We need to get polls out of politics.
Watching the 1st Democratic debates last night, NBC had to take commercial breaks, and during some of them, an analyst was discussing polls during the 2016 election, and where these primary candidates are now, and what the polls need to look like for them to win. It’s such a horrible time suck, that they were spending these precious minutes going over popularity as the most important factor of their candidacy, right in the middle of this debate, which I felt was full of so much substance.
Many people discussed the winners and losers of the first night, and I came away with such a different take. Yes, Julian Castro got to show how excellent of a candidate he is, and how the press has completely ignored this heavy weight. The rest of the candidates each had their highs and lows, but I only mean that in that it was a big stage and it was a big challenge to walk away from that 2 hours of debating back and forth with the most memorable sound bites and wording of their promises to lead.
But in point of fact, Julian Castro has been largely ignored in the polls. On the debate stage, we all got to hear how he communicated his ideas, his experience, and his intelligence. Not everyone can do that. Many brilliant people are horrible communicators. Many people, who lack intelligence and morals, are somehow effective at selling what they want people to buy.
But now, talking heads are back to polling. The candidates will do it to. They have to. If they didn’t do polling and pay attention to polls, they would be walking a tight rope, without looking. I just envision an election cycle, where there is no polling. I detest polling.
It’s not just that they generally only pull likely voters. It’s that we’re supposed to care who is leading in popularity, which is not always the best indication of who it has the best ideas, or who will be most effective at implementing their vision. Someone may be a lofty orator, and be capable of energizing a crowd, with an impassioned speech. That doesn’t mean they can get bipartisan support, or effectively pass the legislation that will put their plans into effect. If people were left just evaluating the qualities, their rhetoric, their resume of service, and they’re voting record if there is any, we might end up with better public servants. We shouldn’t treat our civic process like a popularity contest.
It is the way we make the process of our democracy, where we elect public servants, a game of politics and who is trending. That’s what’s infested our government and it has caused rot in our institutions. It’s allowed disingenuous people rise to the top of a crowd, when they would be at the bottom, based on merit.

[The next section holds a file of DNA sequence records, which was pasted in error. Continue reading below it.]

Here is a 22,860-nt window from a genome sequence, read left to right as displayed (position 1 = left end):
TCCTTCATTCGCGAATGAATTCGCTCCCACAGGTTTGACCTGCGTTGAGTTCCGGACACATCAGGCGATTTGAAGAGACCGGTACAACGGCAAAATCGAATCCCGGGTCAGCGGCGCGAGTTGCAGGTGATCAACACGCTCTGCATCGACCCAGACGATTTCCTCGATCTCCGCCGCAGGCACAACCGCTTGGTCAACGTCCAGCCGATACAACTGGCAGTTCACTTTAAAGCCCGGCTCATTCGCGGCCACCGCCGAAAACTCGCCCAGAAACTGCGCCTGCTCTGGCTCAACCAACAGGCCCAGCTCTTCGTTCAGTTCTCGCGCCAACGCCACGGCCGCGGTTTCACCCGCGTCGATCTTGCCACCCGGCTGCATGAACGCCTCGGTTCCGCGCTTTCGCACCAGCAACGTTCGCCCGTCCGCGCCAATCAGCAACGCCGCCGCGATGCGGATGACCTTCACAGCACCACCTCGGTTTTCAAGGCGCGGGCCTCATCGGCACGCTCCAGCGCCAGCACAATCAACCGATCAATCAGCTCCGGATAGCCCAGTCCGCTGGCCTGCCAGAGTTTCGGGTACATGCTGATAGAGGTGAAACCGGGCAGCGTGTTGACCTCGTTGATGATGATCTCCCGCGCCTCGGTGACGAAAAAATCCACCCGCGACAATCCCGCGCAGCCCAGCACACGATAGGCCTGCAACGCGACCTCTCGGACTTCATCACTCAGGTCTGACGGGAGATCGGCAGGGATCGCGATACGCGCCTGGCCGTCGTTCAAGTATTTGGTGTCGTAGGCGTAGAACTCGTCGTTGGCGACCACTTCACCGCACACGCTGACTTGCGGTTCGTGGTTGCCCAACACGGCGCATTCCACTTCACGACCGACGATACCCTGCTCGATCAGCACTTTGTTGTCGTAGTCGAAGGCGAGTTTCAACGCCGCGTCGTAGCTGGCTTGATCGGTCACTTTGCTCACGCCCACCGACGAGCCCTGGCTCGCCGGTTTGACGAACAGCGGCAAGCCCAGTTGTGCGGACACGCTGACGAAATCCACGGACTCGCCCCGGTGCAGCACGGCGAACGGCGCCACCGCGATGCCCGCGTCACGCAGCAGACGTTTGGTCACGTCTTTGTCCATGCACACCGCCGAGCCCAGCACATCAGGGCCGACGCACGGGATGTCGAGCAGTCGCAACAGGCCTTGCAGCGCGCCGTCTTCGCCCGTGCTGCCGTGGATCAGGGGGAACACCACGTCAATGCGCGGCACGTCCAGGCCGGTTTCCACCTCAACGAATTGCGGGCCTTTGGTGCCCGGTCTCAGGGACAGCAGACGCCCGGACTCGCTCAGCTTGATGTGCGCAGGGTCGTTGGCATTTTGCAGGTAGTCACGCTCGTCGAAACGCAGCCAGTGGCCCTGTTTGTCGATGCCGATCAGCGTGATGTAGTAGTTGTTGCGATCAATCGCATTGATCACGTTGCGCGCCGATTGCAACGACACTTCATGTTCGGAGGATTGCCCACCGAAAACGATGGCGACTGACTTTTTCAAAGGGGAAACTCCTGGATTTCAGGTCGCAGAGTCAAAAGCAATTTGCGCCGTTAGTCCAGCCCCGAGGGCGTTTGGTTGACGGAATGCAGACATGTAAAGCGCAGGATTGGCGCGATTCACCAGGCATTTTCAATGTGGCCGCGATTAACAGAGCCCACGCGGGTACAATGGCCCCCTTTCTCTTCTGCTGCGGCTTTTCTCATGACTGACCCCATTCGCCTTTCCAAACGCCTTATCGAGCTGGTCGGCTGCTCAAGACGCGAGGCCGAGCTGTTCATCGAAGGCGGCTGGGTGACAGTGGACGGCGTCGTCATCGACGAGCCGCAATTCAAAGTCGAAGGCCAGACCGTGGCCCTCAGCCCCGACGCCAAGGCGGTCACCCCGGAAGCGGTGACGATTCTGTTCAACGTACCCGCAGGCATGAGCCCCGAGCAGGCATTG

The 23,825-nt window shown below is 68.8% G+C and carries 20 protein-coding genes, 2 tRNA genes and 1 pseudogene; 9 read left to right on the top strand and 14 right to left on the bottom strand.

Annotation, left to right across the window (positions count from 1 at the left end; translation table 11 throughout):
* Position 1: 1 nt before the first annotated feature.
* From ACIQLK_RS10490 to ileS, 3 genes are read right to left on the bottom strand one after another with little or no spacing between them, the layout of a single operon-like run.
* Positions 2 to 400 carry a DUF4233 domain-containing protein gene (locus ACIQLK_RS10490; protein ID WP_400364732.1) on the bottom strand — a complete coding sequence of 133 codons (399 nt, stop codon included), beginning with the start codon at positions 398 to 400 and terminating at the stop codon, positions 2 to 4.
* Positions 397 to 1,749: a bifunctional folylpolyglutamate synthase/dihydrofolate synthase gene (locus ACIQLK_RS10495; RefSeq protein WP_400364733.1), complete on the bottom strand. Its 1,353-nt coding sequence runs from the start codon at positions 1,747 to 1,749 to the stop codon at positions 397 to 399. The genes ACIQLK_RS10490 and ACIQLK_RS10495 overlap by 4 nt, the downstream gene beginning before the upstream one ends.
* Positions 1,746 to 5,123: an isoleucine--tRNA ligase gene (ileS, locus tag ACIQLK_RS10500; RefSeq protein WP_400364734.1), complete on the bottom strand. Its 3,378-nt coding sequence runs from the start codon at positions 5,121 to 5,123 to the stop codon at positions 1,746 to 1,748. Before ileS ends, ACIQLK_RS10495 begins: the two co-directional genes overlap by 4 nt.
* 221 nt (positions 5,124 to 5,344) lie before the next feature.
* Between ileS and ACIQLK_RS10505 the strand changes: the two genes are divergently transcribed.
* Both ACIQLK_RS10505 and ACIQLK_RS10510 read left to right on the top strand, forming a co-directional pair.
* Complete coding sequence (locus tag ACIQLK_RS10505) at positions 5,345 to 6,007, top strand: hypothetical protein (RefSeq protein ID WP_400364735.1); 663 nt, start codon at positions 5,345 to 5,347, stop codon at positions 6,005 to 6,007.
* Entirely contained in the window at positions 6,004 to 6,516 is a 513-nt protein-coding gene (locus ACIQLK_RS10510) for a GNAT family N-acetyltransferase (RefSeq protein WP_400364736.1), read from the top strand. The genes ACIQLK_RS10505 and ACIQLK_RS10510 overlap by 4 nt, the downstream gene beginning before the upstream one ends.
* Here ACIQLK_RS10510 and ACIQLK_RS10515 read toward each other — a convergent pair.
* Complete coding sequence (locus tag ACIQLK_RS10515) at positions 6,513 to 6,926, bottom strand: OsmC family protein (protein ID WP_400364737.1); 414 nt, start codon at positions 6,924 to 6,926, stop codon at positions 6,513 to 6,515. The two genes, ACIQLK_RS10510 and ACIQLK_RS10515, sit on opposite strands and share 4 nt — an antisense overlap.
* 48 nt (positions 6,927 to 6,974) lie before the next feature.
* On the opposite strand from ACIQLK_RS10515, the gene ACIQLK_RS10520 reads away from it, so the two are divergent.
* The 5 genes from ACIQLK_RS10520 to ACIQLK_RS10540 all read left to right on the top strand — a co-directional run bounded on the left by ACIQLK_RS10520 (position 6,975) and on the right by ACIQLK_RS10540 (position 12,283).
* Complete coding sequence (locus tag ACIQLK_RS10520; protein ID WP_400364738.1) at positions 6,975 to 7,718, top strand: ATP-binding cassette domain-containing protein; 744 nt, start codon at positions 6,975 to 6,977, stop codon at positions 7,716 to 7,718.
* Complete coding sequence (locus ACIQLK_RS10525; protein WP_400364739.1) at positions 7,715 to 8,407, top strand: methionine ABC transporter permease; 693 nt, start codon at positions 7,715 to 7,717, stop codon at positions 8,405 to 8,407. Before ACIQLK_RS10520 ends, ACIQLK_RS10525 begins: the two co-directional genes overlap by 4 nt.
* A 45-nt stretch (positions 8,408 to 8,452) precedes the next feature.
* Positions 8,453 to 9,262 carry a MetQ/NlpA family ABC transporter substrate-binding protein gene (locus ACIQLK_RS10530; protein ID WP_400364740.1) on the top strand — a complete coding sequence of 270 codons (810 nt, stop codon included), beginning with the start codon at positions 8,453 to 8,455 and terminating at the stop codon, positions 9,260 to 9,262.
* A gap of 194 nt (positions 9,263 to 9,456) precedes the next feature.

In suggesting that politics should have a place in the process of public service, is to suggest that we should make sport out of representing the people and living up to the promise we have yet to fulfill, as the leader of the free world.
Our promise is that every country can and should be one that guarantees the inherent right to be free. It’s also an ideal that we can achieve common ground from different backgrounds and peoples, based largely on the principle that we would be a living proof of this, as a country of citizens from all over the world. We are a country of countries. We were born that way.
Only those descended from Native Americans are natural born of this land. The rest of us came to be here, through a lineage that either willingly came here, fled oppression or violence, or in the case of People of Color, were imprisoned and enslaved, having been forced to immigrate to this land. Today, we are made up largely of immigrants and descendants of immigrants or survivors of human trafficking and slavery.
When it comes to public service in our democracy, debate is vital to the health of our democracy. We just saw that with the first Democratic debate, last night. It is possible for people to stand on the stage, and have different ideas on how to lead our country towards that promise.
They did this while showing respect for their fellow candidates, showing respect for all citizens, and showing respect for the institutions they are running to serve in and lead.
We also saw that candidates can agree, and that’s not something we typically see in political campaigns. It shouldn’t be considered bad strategy, to find consensus with each other, because you’re having to play politics. The more we can agree on solutions together, the more we can actually get done. That’s the end goal that we’ve gone away from, because in the world of politics, it’s about who’s idea it was, and who gets credit for it, and if you agree, then maybe you are just a follower and not a leader. It’s a false and damaging notion that takes us away from our greater mission. That is one of government service, public representation, and delivering on the right to a government that is truly by the people and for the people. It’s not meant to be by one person and only for the wealthy few. It’s not meant to be for one race, one religion, or one orientation.